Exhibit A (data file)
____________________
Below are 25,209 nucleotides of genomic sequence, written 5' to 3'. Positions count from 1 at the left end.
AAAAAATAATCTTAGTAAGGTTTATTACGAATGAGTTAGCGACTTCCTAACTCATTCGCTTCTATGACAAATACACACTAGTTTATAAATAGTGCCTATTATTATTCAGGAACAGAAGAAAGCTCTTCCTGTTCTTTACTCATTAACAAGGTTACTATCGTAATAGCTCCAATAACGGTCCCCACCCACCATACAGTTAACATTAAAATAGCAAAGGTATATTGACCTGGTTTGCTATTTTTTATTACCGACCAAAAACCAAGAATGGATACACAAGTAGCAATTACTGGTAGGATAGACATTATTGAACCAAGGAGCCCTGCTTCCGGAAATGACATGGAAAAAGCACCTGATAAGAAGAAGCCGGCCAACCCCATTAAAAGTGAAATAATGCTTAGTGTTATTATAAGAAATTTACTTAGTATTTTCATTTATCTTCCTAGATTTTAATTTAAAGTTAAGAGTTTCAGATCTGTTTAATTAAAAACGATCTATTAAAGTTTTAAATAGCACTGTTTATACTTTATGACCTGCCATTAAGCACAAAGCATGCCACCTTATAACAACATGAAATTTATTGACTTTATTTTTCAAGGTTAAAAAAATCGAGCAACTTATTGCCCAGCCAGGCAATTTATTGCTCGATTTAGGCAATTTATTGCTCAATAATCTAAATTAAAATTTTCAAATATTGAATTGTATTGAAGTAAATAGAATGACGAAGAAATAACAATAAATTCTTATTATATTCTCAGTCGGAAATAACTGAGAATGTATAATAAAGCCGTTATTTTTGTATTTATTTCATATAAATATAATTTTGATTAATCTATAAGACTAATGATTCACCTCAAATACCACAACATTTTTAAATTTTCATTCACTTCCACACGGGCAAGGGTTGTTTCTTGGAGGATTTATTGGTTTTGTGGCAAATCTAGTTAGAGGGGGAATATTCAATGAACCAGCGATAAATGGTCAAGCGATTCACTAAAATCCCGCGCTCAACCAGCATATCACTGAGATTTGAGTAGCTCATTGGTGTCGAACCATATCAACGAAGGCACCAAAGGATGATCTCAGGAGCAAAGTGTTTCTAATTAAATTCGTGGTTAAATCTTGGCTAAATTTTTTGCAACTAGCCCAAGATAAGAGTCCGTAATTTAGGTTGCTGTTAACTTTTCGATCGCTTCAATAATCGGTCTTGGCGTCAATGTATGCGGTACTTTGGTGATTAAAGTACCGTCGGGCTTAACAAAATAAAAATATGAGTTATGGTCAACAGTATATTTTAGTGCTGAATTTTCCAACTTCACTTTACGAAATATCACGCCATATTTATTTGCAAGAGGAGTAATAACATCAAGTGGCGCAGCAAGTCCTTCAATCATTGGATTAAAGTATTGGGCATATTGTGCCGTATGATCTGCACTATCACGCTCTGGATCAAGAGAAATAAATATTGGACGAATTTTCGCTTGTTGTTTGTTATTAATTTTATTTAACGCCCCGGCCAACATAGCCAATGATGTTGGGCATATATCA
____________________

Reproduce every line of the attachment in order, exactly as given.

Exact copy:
Below are 25,209 nucleotides of genomic sequence, written 5' to 3'. Positions count from 1 at the left end.
AAAAAATAATCTTAGTAAGGTTTATTACGAATGAGTTAGCGACTTCCTAACTCATTCGCTTCTATGACAAATACACACTAGTTTATAAATAGTGCCTATTATTATTCAGGAACAGAAGAAAGCTCTTCCTGTTCTTTACTCATTAACAAGGTTACTATCGTAATAGCTCCAATAACGGTCCCCACCCACCATACAGTTAACATTAAAATAGCAAAGGTATATTGACCTGGTTTGCTATTTTTTATTACCGACCAAAAACCAAGAATGGATACACAAGTAGCAATTACTGGTAGGATAGACATTATTGAACCAAGGAGCCCTGCTTCCGGAAATGACATGGAAAAAGCACCTGATAAGAAGAAGCCGGCCAACCCCATTAAAAGTGAAATAATGCTTAGTGTTATTATAAGAAATTTACTTAGTATTTTCATTTATCTTCCTAGATTTTAATTTAAAGTTAAGAGTTTCAGATCTGTTTAATTAAAAACGATCTATTAAAGTTTTAAATAGCACTGTTTATACTTTATGACCTGCCATTAAGCACAAAGCATGCCACCTTATAACAACATGAAATTTATTGACTTTATTTTTCAAGGTTAAAAAAATCGAGCAACTTATTGCCCAGCCAGGCAATTTATTGCTCGATTTAGGCAATTTATTGCTCAATAATCTAAATTAAAATTTTCAAATATTGAATTGTATTGAAGTAAATAGAATGACGAAGAAATAACAATAAATTCTTATTATATTCTCAGTCGGAAATAACTGAGAATGTATAATAAAGCCGTTATTTTTGTATTTATTTCATATAAATATAATTTTGATTAATCTATAAGACTAATGATTCACCTCAAATACCACAACATTTTTAAATTTTCATTCACTTCCACACGGGCAAGGGTTGTTTCTTGGAGGATTTATTGGTTTTGTGGCAAATCTAGTTAGAGGGGGAATATTCAATGAACCAGCGATAAATGGTCAAGCGATTCACTAAAATCCCGCGCTCAACCAGCATATCACTGAGATTTGAGTAGCTCATTGGTGTCGAACCATATCAACGAAGGCACCAAAGGATGATCTCAGGAGCAAAGTGTTTCTAATTAAATTCGTGGTTAAATCTTGGCTAAATTTTTTGCAACTAGCCCAAGATAAGAGTCCGTAATTTAGGTTGCTGTTAACTTTTCGATCGCTTCAATAATCGGTCTTGGCGTCAATGTATGCGGTACTTTGGTGATTAAAGTACCGTCGGGCTTAACAAAATAAAAATATGAGTTATGGTCAACAGTATATTTTAGTGCTGAATTTTCCAACTTCACTTTACGAAATATCACGCCATATTTATTTGCAAGAGGAGTAATAACATCAAGTGGCGCAGCAAGTCCTTCAATCATTGGATTAAAGTATTGGGCATATTGTGCCGTATGATCTGCACTATCACGCTCTGGATCAAGAGAAATAAATATTGGACGAATTTTCGCTTGTTGTTTGTTATTAATTTTATTTAACGCCCCGGCCAACATAGCCAATGATGTTGGGCATATATCA